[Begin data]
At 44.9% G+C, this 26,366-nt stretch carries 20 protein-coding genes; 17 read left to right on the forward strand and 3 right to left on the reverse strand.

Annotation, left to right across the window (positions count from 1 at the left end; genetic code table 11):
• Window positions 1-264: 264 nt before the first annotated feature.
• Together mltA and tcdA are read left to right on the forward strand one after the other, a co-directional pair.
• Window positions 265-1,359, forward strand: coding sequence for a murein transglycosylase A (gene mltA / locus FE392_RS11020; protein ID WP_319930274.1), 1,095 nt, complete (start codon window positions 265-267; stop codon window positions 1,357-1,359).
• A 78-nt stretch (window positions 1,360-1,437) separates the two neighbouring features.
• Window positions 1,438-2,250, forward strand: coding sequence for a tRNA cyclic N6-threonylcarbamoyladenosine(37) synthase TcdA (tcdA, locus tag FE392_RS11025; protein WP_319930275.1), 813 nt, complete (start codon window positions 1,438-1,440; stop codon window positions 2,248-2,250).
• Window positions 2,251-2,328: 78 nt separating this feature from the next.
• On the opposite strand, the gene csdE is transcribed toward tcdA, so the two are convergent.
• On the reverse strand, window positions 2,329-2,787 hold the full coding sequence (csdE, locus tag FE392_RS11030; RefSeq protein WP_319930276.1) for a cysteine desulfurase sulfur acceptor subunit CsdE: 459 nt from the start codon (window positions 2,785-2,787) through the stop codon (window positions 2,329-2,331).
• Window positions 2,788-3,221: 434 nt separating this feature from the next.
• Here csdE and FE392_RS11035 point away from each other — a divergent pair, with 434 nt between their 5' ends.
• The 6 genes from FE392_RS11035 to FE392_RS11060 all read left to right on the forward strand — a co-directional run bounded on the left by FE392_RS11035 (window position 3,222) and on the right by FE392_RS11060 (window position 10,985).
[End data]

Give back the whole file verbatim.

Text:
At 44.9% G+C, this 26,366-nt stretch carries 20 protein-coding genes; 17 read left to right on the forward strand and 3 right to left on the reverse strand.

Annotation, left to right across the window (positions count from 1 at the left end; genetic code table 11):
• Window positions 1-264: 264 nt before the first annotated feature.
• Together mltA and tcdA are read left to right on the forward strand one after the other, a co-directional pair.
• Window positions 265-1,359, forward strand: coding sequence for a murein transglycosylase A (gene mltA / locus FE392_RS11020; protein ID WP_319930274.1), 1,095 nt, complete (start codon window positions 265-267; stop codon window positions 1,357-1,359).
• A 78-nt stretch (window positions 1,360-1,437) separates the two neighbouring features.
• Window positions 1,438-2,250, forward strand: coding sequence for a tRNA cyclic N6-threonylcarbamoyladenosine(37) synthase TcdA (tcdA, locus tag FE392_RS11025; protein WP_319930275.1), 813 nt, complete (start codon window positions 1,438-1,440; stop codon window positions 2,248-2,250).
• Window positions 2,251-2,328: 78 nt separating this feature from the next.
• On the opposite strand, the gene csdE is transcribed toward tcdA, so the two are convergent.
• On the reverse strand, window positions 2,329-2,787 hold the full coding sequence (csdE, locus tag FE392_RS11030; RefSeq protein WP_319930276.1) for a cysteine desulfurase sulfur acceptor subunit CsdE: 459 nt from the start codon (window positions 2,785-2,787) through the stop codon (window positions 2,329-2,331).
• Window positions 2,788-3,221: 434 nt separating this feature from the next.
• Here csdE and FE392_RS11035 point away from each other — a divergent pair, with 434 nt between their 5' ends.
• The 6 genes from FE392_RS11035 to FE392_RS11060 all read left to right on the forward strand — a co-directional run bounded on the left by FE392_RS11035 (window position 3,222) and on the right by FE392_RS11060 (window position 10,985).